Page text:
SPIEGEL Interview with Richard Branson
'Climate Change Is a Huge Opportunity'
SPIEGEL: Sir Richard, do you know the German word "Angst"?
Branson: Of course I do. We in England have adopted the term "German angst" from you.
SPIEGEL: One of the approaches to stop climate change that you are favoring is carbon capture and storage, meaning filtering out the carbon dioxide emitted from industrial plants and storing it underground. This method is very controversial in Germany because of safety concerns. Are the Germans excessively timid?
Branson: I don't want to criticize the Germans, but I do believe that we need new technologies to stop climate change. German industry in particular could make significant contributions in this regard. You just have to look at what companies such as Bosch, Siemens and BASF have accomplished in the past to realize this.
SPIEGEL: What are you doing?
Branson: The fight against greenhouse gases offers huge opportunities for profit. In order to promote this idea, some friends and I have founded the Carbon War Room. We think that one way to look at climate protection is to regard it as a business model, because our only option to stop climate change is for industry to make money from it.
SPIEGEL: You are going to visit Germany in the near future. What are your expectations?
Branson: My expectation is that your entrepreneurs and politicians will support us in developing innovative business models and brilliant new technologies, which can be found in Germany in particular.
SPIEGEL: The German photovoltaic industry is actually doing really bad right now.
Branson: The whole European solar energy sector is in a state of crisis, especially because of the cheap competitors from China. I have lost a lot of money myself. However, this is how economic life works: Some companies win, others lose. The good news for all of us is that the price for solar energy systems is falling. In some countries solar energy will soon be as cheap as electricity produced from coal. Healthy competition is putting pressure on the manufacturers to come up with innovative products, further increasing our progress in the field. I would say that the environment is the winner here.
SPIEGEL: With your airlines, you're one of the big polluters of the environment yourself. What are you doing about this?
Branson: We have been investing profits yielded by our transportation companies into the development of new technologies that lower carbon emissions. Those investments have amounted to around $3 billion over the years. Our main goal is to find a new fuel which will replace the kerosene produced from oil.
SPIEGEL: So? Are there any concrete prospects you could talk about?
Branson: The development of fuels from plants or waste materials such as industrial waste gas is in an advanced state. This will be a huge market, once we have scaled up production of these fuels. Just thinking of how much money we will save because we don't have to pay the taxes and duties levied on kerosene anymore makes me feel real good.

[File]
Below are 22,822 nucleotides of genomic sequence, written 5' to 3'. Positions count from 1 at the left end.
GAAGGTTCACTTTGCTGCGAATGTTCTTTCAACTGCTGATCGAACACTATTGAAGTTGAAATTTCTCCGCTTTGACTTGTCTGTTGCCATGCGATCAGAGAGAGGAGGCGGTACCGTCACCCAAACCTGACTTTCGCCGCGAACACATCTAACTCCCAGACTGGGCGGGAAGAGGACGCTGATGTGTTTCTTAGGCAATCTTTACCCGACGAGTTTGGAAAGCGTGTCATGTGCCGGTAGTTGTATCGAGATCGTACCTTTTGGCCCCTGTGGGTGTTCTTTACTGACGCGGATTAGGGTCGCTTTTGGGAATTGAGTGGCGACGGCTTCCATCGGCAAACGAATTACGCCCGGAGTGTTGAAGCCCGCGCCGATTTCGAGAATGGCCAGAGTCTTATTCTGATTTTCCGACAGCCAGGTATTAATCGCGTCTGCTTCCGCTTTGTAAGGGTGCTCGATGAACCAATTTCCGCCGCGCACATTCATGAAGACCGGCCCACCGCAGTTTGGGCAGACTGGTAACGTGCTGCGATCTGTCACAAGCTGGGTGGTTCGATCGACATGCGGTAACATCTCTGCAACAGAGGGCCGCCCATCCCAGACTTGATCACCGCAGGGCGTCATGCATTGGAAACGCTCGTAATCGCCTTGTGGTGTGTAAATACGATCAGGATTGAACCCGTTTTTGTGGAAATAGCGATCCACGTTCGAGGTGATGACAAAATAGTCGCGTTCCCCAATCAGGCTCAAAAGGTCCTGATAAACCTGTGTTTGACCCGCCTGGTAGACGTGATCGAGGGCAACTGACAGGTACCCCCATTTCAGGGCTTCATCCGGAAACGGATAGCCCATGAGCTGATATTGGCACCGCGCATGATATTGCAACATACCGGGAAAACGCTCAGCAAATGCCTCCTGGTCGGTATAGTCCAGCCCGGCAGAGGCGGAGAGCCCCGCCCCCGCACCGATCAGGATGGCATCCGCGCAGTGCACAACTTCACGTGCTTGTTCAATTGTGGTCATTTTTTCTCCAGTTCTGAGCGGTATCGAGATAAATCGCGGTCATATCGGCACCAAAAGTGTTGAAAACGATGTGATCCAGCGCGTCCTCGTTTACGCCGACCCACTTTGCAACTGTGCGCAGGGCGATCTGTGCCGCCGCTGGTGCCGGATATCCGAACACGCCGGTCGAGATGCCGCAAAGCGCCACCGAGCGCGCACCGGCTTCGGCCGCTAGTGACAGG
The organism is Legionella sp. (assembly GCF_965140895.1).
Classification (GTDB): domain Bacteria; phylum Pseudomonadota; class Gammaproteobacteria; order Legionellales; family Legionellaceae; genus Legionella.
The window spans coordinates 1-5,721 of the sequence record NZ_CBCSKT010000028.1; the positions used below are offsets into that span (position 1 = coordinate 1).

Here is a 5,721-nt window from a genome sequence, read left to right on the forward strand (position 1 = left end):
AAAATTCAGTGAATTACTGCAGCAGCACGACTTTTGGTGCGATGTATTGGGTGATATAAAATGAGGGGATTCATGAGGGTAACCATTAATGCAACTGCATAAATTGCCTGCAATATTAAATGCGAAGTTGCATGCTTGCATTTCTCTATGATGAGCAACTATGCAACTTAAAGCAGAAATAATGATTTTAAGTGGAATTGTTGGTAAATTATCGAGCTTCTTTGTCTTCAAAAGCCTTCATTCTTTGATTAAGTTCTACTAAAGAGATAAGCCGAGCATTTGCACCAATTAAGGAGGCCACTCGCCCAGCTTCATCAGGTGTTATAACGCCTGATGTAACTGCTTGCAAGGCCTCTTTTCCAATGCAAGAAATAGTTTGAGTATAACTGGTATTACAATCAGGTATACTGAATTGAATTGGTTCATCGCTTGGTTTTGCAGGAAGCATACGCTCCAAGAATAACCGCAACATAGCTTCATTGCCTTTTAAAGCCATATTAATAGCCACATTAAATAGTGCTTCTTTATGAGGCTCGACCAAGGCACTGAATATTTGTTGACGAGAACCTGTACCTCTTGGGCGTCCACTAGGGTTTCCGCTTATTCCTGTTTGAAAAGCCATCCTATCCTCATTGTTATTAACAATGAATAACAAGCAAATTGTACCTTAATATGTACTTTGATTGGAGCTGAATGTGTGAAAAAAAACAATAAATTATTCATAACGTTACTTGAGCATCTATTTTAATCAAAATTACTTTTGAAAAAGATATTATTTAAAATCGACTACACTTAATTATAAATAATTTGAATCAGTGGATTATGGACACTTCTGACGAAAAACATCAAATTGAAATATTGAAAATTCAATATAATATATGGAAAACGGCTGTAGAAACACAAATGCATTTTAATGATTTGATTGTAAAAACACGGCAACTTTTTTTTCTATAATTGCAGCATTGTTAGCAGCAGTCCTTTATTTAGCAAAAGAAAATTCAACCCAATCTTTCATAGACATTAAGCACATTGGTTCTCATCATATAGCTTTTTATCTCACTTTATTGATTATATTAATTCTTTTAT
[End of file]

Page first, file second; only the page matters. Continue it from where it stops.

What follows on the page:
SPIEGEL: Wouldn't it be better for our climate if in the future people would just fly less? About 3 percent of all carbon emissions can be attributed to aviation alone.
Branson: It would be the wrong approach to lead humanity back to the dark ages. The global economy is already in a slump, so we can't exacerbate things by keeping the planes on the ground as well. What we need to do instead is use our brains and our creativity. I firmly believe in progress. We recently managed to circle the world with a special ultra-light plane by just using a couple of cans of fuel. And the next thing I will tackle is to make travel into space possible with a minimum of fuels involved.
SPIEGEL: Doesn't every economic model based on growth automatically imply exploiting nature? Even as Rio de Janeiro is hosting the UN Conference on Sustainable Development this week, the rainforest in other parts of the country is being destroyed.
Branson: Capitalism can lead to problems, but socialism wasn't a good choice in this regard either, as proven by the ecological damage we observed in the Soviet Union. If we can increase the harvests of a field using modern technology and better cultivation methods, we can enjoy greater yields without the need for deforestation.
SPIEGEL: You have offered a reward of $25 million for suggestions on how to lower carbon emissions in an economically reasonable fashion. Are there any winners yet?
Branson: No, but the offer is still standing. All suggestions are welcome.
Interview conducted by Alexander Neubacher